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Boot Rehab and Protocols for Cheer

Boot Rehab and Protocols for Cheer
Written By Brian Finn ATC, CSCS
Purpose behind the Boot:
Rehabilitative boots are a form of lower extremity bracing.  The job of the boot is to restrict the movement of the joint.  The movement restriction allows the injured structures to heal and prevents jostling and unnecessary stress.  The boot also serves as a mental reminder to the athlete to take it easy on the injured limb and be conscious of the injury while going about daily activities.
Boot Removal:
While these structures are healing, atrophy (muscle weakening) takes place in the muscles around the injured area.  Range of motion begins to diminish as a result of the immobilization of the lower leg.  These muscles and range of motion need to be retrained and strengthened after boot use to help prevent a recurring injury.
If the ankle/lower leg is not strengthened after boot removal the muscles will not fire quickly or have the strength to sustain the repetitive trauma that occurs during repeated impact from jumping and landing.  A methodical application of exercise should be used to integrate the athlete back into performance.  When the boot is removed the athlete is not ready to compete and should be placed on restricted participation.  The athlete is more likely to reinjure the same area again if not properly progressed through rehab.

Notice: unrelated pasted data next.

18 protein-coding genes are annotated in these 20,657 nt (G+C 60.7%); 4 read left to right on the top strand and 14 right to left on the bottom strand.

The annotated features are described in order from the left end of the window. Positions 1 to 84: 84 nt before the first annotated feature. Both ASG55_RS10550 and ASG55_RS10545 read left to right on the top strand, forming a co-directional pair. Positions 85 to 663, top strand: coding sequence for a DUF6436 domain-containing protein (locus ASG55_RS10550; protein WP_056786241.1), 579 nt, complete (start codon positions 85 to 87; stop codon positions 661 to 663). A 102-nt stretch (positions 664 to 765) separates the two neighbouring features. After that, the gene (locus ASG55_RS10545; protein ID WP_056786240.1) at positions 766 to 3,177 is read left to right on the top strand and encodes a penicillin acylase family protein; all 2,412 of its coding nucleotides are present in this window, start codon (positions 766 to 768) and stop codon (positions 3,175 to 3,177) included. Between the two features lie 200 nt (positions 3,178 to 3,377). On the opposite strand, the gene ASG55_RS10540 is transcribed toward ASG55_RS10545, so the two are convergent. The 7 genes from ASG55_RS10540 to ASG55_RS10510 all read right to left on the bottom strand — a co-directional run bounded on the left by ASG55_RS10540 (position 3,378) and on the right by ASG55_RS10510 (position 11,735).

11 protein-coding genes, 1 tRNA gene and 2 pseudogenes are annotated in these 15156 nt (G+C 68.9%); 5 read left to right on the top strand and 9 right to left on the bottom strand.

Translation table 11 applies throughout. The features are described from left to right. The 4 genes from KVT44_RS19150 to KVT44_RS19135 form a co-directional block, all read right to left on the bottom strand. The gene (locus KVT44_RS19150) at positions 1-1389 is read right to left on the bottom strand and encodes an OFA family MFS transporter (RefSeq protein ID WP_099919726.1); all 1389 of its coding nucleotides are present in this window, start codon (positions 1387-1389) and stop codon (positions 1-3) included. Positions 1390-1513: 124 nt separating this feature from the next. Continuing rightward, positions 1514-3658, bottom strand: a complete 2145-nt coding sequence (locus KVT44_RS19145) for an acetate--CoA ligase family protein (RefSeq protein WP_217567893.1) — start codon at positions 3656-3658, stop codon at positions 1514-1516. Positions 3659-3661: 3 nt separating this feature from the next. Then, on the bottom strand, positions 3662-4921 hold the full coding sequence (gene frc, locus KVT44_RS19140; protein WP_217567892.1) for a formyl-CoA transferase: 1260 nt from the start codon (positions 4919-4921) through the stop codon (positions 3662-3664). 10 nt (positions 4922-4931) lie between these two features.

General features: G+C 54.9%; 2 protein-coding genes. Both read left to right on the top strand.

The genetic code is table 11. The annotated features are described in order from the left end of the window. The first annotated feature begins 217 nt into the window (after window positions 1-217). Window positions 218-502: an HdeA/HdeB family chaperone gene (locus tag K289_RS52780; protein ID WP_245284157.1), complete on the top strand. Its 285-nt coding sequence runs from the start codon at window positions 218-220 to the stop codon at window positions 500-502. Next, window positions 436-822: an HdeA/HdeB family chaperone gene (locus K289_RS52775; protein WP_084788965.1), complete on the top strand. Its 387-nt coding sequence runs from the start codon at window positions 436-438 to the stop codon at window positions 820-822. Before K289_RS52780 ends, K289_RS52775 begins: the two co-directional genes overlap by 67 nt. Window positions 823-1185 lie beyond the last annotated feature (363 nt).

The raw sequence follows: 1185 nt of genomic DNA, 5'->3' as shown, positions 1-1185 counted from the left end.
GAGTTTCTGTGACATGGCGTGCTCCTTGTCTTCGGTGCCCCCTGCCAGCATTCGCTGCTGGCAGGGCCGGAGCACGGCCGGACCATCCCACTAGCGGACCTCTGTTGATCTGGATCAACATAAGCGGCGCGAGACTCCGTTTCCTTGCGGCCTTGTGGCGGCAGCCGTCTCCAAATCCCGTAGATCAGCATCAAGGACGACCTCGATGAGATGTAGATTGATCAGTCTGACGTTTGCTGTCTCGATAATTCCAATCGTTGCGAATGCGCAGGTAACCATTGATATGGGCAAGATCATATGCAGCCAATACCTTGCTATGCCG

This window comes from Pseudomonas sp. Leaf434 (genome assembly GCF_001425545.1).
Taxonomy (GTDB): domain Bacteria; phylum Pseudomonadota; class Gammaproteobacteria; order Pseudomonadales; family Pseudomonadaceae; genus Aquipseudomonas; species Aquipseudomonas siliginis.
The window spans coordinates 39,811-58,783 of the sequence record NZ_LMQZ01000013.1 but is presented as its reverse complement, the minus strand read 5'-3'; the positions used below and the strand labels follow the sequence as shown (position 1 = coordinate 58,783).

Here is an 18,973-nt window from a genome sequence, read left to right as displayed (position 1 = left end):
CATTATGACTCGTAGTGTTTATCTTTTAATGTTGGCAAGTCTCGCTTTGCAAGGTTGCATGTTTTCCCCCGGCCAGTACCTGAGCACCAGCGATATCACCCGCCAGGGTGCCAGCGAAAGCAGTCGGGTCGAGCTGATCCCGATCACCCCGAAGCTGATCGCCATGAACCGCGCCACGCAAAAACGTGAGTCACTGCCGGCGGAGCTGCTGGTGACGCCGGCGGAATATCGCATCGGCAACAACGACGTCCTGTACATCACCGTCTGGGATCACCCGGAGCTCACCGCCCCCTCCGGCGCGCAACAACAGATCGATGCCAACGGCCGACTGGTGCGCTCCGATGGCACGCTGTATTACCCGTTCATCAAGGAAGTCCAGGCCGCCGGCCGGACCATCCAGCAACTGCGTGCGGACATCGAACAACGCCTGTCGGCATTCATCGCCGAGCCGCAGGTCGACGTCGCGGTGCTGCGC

Risks of practicing/competing with a boot:
Athletes with a boot can pose a risk during activities such as stunting.  The brace is a hard splint that will not flex.  The athlete wearing the boot has extremely limited mobility which can increase the likelihood of injury to the athlete in the boot or the athletes being supported by them.   There are two particular high risk matters to address:
If an athlete wearing a boot were to lose her balance while stunting and fell awkwardly the splint can act as a fulcrum causing a fracture to occur in the lower leg.  
If another player were to fall and make contact with the boot it can also injure the falling athlete.    
Below is a progression for a return to play protocol for an ankle injury after boot removal.  Progression is based off of pain and symptoms.  This is not standardized for all athletes.
Ankle range of motion and strengthening exercises 
Ankle Biomechanics and Balance exercises
Advance ankle strengthening: bands and body weight
Introduction of sport specific movements
Ankle Proprioception: double and single leg
*Involved in team activities: can mark and stunt with supportive taping (No impact/Jumping)*
Continued ankle strengthening and proprioception work
Jumping and landing biomechanics
Reintroduction of impact drills
Advanced Sports Specific Training
Modified Tumbling 
Full return to Play